Vincristine/Irinotecan Plus Temozolomide Shows Improved Efficacy in Relapsed/Refractory Rhabdomyosarcoma

According to the European Pediatric Soft Tissue Sarcoma Group, the addition of temozolomide to vincristine and irinotecan appears to be a new standard of care for adult and pediatric patients with relapsed/refractory rhabdomyosarcoma.

The efficacy of chemotherapy was improved by the addition of temozolomide (Temodar) to vincristine (Marqibo) and irinotecan (Onivyde; VIT) compared to VI alone for patients with relapsed/refractory rhabdomyosarcoma and may represent a new standard of care, according to results of a phase 2 study (NCT01355445) published in the Journal of Clinical Oncology.

The objective response rate (ORR) after 2 cycles of VIT treatment was 44% (n = 24) and 31% (n = 18) in the VI arm (n = 18; adjusted OR 0.50; 95% CI 0.22- 1.12, P = 0.09). The VIT arm also experienced better overall survival (OS) compared to VI (adjusted HR, 0.55; 95% CI, 0.35-0.84; P = 0.006. Treatment with VIT was also associated with a reduction in the risk of progression from relapse being almost statistically significant (adjusted HR 0.68; 95% CI 0.46-1.01; P=0.059) In terms of progression-free survival, investigators identified benefit with VIT versus VI (adjusted HRPFS 0.64 95% CI 0.42-0.98; P = 0.039), as well as stable and significant OS (adjusted HROS 0.59; 95% CI 0.37-0.93; P = 0.02) In addition, investigators observed more objective responses in the VIT arm (57% ; n = 33) compared to the VI arm (38%; n = 22; adjusted OR 0.40; 95% CI 0.18-0.88; 2-sided P = 0.023).

“The [European pediatric Soft Tissue Sarcoma Group] recently launched its new multi-arm, multi-stage frontline and fallback [relapsed or refractory rhabdomyosarcoma] study, and VIT will be the new standard control arm in relapsed patients. Depending on the expected combination toxicity, the experimental arms will contain a VI or VIT backbone, combined with innovative agents,” said study researchers.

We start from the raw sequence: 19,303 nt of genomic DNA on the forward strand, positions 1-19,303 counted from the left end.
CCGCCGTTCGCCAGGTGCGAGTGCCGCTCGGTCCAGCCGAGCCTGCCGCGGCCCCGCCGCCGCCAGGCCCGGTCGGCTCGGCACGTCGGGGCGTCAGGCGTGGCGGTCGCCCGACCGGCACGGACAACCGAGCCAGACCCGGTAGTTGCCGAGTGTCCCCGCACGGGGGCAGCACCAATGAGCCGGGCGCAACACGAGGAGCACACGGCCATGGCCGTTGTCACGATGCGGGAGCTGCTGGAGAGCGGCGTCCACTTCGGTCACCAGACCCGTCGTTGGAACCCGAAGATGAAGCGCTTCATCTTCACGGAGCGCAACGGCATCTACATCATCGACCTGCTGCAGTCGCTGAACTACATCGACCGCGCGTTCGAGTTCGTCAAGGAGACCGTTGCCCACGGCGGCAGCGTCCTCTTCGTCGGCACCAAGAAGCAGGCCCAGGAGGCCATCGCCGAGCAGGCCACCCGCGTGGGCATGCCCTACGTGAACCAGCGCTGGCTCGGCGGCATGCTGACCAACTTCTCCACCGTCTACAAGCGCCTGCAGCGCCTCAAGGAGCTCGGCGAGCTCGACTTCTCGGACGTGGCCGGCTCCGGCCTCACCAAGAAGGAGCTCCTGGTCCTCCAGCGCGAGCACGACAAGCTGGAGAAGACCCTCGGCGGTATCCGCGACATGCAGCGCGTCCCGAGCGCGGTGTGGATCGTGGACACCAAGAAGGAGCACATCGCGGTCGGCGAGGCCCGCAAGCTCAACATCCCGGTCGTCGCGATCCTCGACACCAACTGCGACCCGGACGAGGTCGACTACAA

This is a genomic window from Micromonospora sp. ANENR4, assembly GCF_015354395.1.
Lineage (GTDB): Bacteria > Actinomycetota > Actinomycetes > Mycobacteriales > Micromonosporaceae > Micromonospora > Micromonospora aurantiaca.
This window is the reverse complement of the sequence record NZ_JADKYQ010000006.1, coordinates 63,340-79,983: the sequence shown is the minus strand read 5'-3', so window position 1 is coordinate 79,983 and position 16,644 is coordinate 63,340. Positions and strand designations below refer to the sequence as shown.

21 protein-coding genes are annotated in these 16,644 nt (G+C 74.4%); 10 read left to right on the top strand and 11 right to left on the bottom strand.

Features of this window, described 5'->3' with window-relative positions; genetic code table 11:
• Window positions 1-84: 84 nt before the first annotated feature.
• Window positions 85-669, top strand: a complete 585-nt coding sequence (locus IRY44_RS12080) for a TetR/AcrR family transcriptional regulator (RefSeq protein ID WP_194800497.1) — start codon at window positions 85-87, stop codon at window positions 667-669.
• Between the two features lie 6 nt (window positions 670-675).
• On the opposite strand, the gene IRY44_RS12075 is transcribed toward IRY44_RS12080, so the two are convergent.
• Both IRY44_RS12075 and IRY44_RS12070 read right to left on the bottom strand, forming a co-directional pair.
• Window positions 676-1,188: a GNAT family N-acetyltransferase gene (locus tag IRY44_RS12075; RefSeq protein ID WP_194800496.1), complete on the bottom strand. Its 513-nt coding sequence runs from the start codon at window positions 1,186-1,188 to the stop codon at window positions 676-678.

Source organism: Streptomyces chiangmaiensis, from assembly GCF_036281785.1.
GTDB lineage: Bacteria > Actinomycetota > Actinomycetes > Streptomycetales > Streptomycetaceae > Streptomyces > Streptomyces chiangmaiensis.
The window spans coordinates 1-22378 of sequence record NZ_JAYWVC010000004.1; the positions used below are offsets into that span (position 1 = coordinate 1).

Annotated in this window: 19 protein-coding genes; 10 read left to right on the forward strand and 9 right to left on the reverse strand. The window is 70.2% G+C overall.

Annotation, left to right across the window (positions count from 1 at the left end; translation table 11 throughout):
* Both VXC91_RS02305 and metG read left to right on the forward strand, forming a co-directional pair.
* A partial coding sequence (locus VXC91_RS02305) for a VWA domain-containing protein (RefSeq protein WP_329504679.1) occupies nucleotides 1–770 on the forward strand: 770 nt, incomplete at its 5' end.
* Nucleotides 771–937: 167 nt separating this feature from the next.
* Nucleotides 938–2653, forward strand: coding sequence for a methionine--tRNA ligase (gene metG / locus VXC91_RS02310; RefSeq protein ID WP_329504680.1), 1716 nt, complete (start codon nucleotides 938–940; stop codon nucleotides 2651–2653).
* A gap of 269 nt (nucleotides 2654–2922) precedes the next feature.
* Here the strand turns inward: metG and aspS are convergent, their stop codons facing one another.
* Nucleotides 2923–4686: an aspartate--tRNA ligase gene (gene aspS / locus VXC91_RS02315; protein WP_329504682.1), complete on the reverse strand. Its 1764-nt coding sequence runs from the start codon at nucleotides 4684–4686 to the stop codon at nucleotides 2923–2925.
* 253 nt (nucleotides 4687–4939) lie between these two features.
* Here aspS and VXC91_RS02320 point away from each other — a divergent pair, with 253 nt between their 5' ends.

This phase 2 study enrolled 120 patients randomized to the VI arm (n = 60) or the VIT arm (n = 60). Patients were treated with vincristine at a dose of 1.5 mg/m2 daily on days 1 and 8, as well as 50 mg/m2 irinotecan once daily on days 1 through 5. In addition, those in the VIT arm received temozolomide at 125 mg/m2 once daily on Days 1 through 5 and 150 mg/m2 daily from Cycle 2. Patients were treated in 21 day cycles until disease progression or unacceptable toxicity.

The researchers initially planned to use a Simon 2-phase study design to analyze 40 patients individually. After expanding the sample size to 120, a comparison between arms and correction for confounding factors was added to the statistical plan.

Patients had a median age of 11 years (range 0.75-45) and 89% of the population had relapsed disease at enrollment.

The primary endpoint of the study was ORR at 2 cycles, with the major secondary endpoints being best response, PFS, OS and adverse events.

The median follow-up was 57 months. Researchers reported that 104 patients showed disease progression or relapsed, and 91 patients died.

A total of 55 patients developed progressive disease and had to discontinue treatment early, and 13 patients discontinued due to toxicity. Researchers identified a non-significant trend in fewer early terminations due to progression and more due to toxicity in the VIT arm (P = 0.30). In addition, 16 patients received 12 or more cycles of VIT or VI.

Additional systemic therapy was administered to 17 patients after they discontinued VI or VIT and before progression, including 23% (n = 13) of those in the VIT arm and 7% (n = 4) of those in the VI arm (P = .02). Of those who had local or locoregional disease at the time of study entry, 20 patients received local treatment, 5 of whom had surgery only, 7 only radiotherapy, and 8 both; no significant differences were noted in the study groups (P = .65).

Grade 3 or greater adverse reactions occurred in 98% of patients in the VIT arm compared to 78% in the VI arm (P=0.009). In addition, 93% of patients in the VIT arm had adverse events related to study treatment, compared to 69% in the VI arm (P = 0.002). In addition, 38% of patients in the VIT arm had a significant excess of serious adverse events compared to 19% in the VI arm (P = 0.023).

Severe haematological toxicity was reported in 81% of patients in the VIT arm compared to 61% in the VI arm (P = 0.025). Grade 3 or higher adverse reactions in the VIT and VI arms, respectively, included diarrhea (24% vs. 17%; P = 0.33), as well as nausea or vomiting (26% vs. 17%; P = 0.24). Researchers reported that there were no study-related deaths.


Defachelles AS, Bogart E, Casanova M, et al. Randomized phase II trial of vincristine irinotecan with or without temozolomide, in children and adults with relapsed or refractory rhabdomyosarcoma: a European study group for pediatric soft tissue sarcoma and innovative therapies for children with cancer. J Clin Oncol. 2021;39(27):2979-2990. doi:10.1200/JCO.21.00124

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